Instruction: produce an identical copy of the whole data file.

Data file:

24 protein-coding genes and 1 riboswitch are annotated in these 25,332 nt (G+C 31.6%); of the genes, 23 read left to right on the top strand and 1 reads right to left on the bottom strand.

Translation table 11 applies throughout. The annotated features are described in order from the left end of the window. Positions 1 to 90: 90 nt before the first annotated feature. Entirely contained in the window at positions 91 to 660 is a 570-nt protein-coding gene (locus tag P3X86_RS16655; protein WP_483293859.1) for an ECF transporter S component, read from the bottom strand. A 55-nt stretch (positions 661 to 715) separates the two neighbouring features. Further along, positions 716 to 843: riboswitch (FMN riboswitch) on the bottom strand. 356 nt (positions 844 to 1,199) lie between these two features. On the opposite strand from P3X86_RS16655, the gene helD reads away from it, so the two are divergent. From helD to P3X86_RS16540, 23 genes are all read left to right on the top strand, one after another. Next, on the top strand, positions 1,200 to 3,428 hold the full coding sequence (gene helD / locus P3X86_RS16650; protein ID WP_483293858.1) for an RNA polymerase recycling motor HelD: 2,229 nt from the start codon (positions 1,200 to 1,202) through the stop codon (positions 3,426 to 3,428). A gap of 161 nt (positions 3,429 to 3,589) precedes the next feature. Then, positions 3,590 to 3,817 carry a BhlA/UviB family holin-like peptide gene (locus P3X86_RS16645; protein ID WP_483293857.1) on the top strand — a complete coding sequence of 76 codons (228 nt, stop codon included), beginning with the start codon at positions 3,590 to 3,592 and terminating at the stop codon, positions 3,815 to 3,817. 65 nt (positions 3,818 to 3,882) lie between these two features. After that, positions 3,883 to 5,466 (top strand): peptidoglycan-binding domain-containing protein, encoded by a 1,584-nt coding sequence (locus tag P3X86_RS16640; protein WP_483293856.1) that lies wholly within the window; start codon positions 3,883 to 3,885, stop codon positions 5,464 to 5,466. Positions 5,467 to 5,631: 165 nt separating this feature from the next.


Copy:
24 protein-coding genes and 1 riboswitch are annotated in these 25,332 nt (G+C 31.6%); of the genes, 23 read left to right on the top strand and 1 reads right to left on the bottom strand.

Translation table 11 applies throughout. The annotated features are described in order from the left end of the window. Positions 1 to 90: 90 nt before the first annotated feature. Entirely contained in the window at positions 91 to 660 is a 570-nt protein-coding gene (locus tag P3X86_RS16655; protein WP_483293859.1) for an ECF transporter S component, read from the bottom strand. A 55-nt stretch (positions 661 to 715) separates the two neighbouring features. Further along, positions 716 to 843: riboswitch (FMN riboswitch) on the bottom strand. 356 nt (positions 844 to 1,199) lie between these two features. On the opposite strand from P3X86_RS16655, the gene helD reads away from it, so the two are divergent. From helD to P3X86_RS16540, 23 genes are all read left to right on the top strand, one after another. Next, on the top strand, positions 1,200 to 3,428 hold the full coding sequence (gene helD / locus P3X86_RS16650; protein ID WP_483293858.1) for an RNA polymerase recycling motor HelD: 2,229 nt from the start codon (positions 1,200 to 1,202) through the stop codon (positions 3,426 to 3,428). A gap of 161 nt (positions 3,429 to 3,589) precedes the next feature. Then, positions 3,590 to 3,817 carry a BhlA/UviB family holin-like peptide gene (locus P3X86_RS16645; protein ID WP_483293857.1) on the top strand — a complete coding sequence of 76 codons (228 nt, stop codon included), beginning with the start codon at positions 3,590 to 3,592 and terminating at the stop codon, positions 3,815 to 3,817. 65 nt (positions 3,818 to 3,882) lie between these two features. After that, positions 3,883 to 5,466 (top strand): peptidoglycan-binding domain-containing protein, encoded by a 1,584-nt coding sequence (locus tag P3X86_RS16640; protein WP_483293856.1) that lies wholly within the window; start codon positions 3,883 to 3,885, stop codon positions 5,464 to 5,466. Positions 5,467 to 5,631: 165 nt separating this feature from the next.